The Brightwater Wine and Food Festival (BWFF) run by the Rotary Club of Richmond, New Zealand, is a successful event enabling the club to return the profits back to the community. This year another $29,000 was given to recipients including, Nelson Marlborough Rescue Helicopter Trust, St John Ambulance, Brightwater Rural Fire Force and many more. At the presentation of donations to this year’s recipients, Chairman of the BWFF Committee Peter Glue announced, “Thanks to the encouragement of sponsors, the fair will be continuing for another year on Sunday February 15”.
BWFF is successful because it is a fun day for all the community, bringing a variety of food, wine and beer for enjoyment, while the beat of splendid local music sets the mood in the vineyard venue. Rotarians use their management skills bringing it all together, even providing buses or the option of Taste Nelson Cycle Trail to get to the venue.
Peter highlighted the ongoing success of the fair and said, “The committee is intending not to expand to any great degree, but to simply tweak the existing event to make it a better, brighter and happier festival in 2015. Landscaping is taking place, and the emphasis will be more children orientated. Effort will also be put into expanding cycling to the event”.
A Rotary Club of Rotorua, NZ, cycling team has completed a gruelling ride to raise $2000 to help the worldwide campaign to eradicate polio.
The six-member “Kwik Kiwis” team, led by president Russell Dale, competed in the 210 kilometre Round the Bay cycling event in Melbourne on Sunday October 19 in the run-up to World Polio Day on October 24.
The Kwik Kiwis team consisted of Russell Dale, his daughters Jodi and Anna Dale, son-in-law Josh Pederson, and friends David Russell and Janine Speedy.
The team finished Australia’s largest cycling event in nine hours, and team members and sponsors raised the $2000 contribution that, with 2:1 matching funding from the Bill and Melinda Gates Foundation, is enough to vaccinate 10,000 children in the last few countries where polio still exists.
Rotary around the world began a campaign, called Polio Plus, in 1985 to try and eradicate the disease. Rotarians have raised more than $300 million since then and have also joined vaccination teams to fight the disease. The World Health Organisation, UNICEF, Centres for Disease Control, many countries and private funders such as the Bill and Melinda Gates Foundation, have joined the campaign as partners.
Polio cases have been reduced by 99 per cent and total eradication now depends on eliminating the disease from the last three countries where it is endemic - Pakistan, Afghanistan and Nigeria - where there have been 182 new cases in 2014, up until 24 September. A further 19 cases in seven countries have been caused by “imported” virus strains from the endemic areas.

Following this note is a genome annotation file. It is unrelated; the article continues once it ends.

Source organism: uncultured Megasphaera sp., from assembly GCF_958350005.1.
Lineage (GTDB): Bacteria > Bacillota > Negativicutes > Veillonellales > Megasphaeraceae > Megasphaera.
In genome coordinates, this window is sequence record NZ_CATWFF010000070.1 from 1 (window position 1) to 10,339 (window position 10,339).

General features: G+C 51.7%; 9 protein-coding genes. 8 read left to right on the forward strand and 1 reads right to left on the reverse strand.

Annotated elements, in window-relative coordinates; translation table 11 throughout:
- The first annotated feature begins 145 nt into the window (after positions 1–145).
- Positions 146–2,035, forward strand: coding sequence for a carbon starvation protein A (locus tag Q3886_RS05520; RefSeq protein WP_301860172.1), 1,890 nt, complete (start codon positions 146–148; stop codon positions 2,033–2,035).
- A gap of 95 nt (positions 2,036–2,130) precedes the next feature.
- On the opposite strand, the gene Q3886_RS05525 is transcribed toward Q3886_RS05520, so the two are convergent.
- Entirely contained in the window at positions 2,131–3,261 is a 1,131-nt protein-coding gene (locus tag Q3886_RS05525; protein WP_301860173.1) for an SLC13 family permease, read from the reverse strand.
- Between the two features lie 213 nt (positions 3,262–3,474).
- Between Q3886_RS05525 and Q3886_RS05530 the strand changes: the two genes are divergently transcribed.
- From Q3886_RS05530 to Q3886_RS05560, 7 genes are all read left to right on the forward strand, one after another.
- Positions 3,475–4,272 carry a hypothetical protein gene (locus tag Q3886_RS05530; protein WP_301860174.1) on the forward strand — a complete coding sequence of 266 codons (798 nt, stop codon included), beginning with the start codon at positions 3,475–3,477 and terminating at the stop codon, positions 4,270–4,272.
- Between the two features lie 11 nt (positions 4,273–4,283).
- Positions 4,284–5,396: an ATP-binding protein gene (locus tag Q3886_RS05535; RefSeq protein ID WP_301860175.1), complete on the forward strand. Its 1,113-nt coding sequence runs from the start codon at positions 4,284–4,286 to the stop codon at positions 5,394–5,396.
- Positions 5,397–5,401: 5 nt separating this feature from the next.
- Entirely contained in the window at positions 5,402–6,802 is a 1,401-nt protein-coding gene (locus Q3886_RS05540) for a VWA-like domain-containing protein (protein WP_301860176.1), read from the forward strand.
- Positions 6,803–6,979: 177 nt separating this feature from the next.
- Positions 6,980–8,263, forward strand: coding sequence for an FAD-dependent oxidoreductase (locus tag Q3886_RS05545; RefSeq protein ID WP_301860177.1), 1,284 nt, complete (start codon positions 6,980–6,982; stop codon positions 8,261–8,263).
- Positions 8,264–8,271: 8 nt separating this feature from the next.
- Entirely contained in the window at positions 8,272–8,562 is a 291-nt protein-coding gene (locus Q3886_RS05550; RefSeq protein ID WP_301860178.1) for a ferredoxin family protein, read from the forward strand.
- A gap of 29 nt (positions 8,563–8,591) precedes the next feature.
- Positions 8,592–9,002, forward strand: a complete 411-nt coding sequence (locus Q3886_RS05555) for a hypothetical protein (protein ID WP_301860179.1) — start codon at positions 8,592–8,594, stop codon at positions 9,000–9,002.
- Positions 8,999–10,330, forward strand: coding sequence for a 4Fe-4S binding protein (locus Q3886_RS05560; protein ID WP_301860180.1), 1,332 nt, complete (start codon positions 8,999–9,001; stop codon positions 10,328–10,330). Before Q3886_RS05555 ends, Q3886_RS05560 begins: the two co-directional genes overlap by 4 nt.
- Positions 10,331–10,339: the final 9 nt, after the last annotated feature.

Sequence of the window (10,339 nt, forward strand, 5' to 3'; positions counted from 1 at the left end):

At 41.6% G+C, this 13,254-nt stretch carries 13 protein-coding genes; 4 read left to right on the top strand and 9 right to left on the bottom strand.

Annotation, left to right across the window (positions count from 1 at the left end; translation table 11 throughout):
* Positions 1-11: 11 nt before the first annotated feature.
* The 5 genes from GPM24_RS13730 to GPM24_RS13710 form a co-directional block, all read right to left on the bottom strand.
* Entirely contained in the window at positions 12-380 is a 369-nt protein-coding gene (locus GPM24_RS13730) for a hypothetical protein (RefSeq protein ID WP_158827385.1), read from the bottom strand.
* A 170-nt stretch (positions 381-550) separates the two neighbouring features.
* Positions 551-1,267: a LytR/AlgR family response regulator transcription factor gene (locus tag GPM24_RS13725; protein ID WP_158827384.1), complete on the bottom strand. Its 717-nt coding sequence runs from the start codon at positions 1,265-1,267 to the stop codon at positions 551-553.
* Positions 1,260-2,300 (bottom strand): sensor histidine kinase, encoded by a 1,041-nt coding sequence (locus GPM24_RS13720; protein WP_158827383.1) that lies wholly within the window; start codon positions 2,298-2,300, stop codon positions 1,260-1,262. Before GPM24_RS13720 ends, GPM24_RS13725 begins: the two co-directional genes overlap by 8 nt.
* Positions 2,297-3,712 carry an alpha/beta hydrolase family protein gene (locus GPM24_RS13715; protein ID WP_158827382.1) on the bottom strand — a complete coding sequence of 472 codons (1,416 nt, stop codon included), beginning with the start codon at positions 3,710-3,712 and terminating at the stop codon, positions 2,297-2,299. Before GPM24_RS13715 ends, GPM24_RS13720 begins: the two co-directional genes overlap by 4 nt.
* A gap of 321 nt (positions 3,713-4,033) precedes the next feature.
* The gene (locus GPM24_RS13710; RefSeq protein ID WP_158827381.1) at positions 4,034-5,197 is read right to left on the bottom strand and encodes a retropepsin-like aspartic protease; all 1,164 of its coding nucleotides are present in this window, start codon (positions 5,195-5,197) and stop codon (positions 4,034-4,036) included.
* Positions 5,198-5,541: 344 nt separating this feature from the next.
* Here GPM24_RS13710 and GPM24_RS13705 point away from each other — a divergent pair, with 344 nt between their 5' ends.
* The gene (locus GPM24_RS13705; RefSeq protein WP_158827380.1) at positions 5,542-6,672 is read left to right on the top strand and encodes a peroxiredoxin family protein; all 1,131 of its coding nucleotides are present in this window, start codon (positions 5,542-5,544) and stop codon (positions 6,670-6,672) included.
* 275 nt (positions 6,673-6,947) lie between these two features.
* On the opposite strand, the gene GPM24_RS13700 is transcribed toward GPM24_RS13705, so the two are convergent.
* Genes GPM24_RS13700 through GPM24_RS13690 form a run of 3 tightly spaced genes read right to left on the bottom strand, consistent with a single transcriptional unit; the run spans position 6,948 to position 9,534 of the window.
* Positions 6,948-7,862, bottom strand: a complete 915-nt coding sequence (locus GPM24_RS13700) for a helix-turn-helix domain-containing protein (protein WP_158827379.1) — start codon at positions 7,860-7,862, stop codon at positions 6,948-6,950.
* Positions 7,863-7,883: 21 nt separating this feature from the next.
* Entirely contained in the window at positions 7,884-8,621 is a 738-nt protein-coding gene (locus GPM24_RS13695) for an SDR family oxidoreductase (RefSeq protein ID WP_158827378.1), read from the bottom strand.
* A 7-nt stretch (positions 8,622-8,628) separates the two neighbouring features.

“From an estimated 387,000 polio cases in 1985 when Polio Plus began, the world is now so close to being polio-free,” Russell said. “The Kwik Kiwis’ contribution and donations from many others will help to eliminate the last one per cent of cases and ensure no child anywhere will be disabled by this crippling disease.”
World Polio Day information: www.endpolio.org
The Rotary Club of Kerikeri is pulling out all the stops to engage with the local community. It has launched a new website outlining its work, encouraging membership enquiries and creating new ways for people to get involved without needing to become members.
Residents of the town can use www.kerikerirotaryclub.org either to suggest community projects for Rotary to get involved with or to volunteer their own services for Rotary initiatives.
“Rather than dream up random community projects on our own, we thought it would be good to seek suggestions from the community,” said Bruce Mathieson, the club’s President. “And because we suspect there are quite a few people out there who would like to become involved in community projects, but don’t want to become formally involved with Rotary, we’re making it easy for them to do so.”
Bruce (36) is the youngest President of the club to date. He promised a year of change with a focus on local projects. Bruce said the 37-strong club was one of the most active and healthy in the region, but he wanted to encourage more professionals and parents of young families to join its ranks. For this to happen the club would need to evolve and adapt.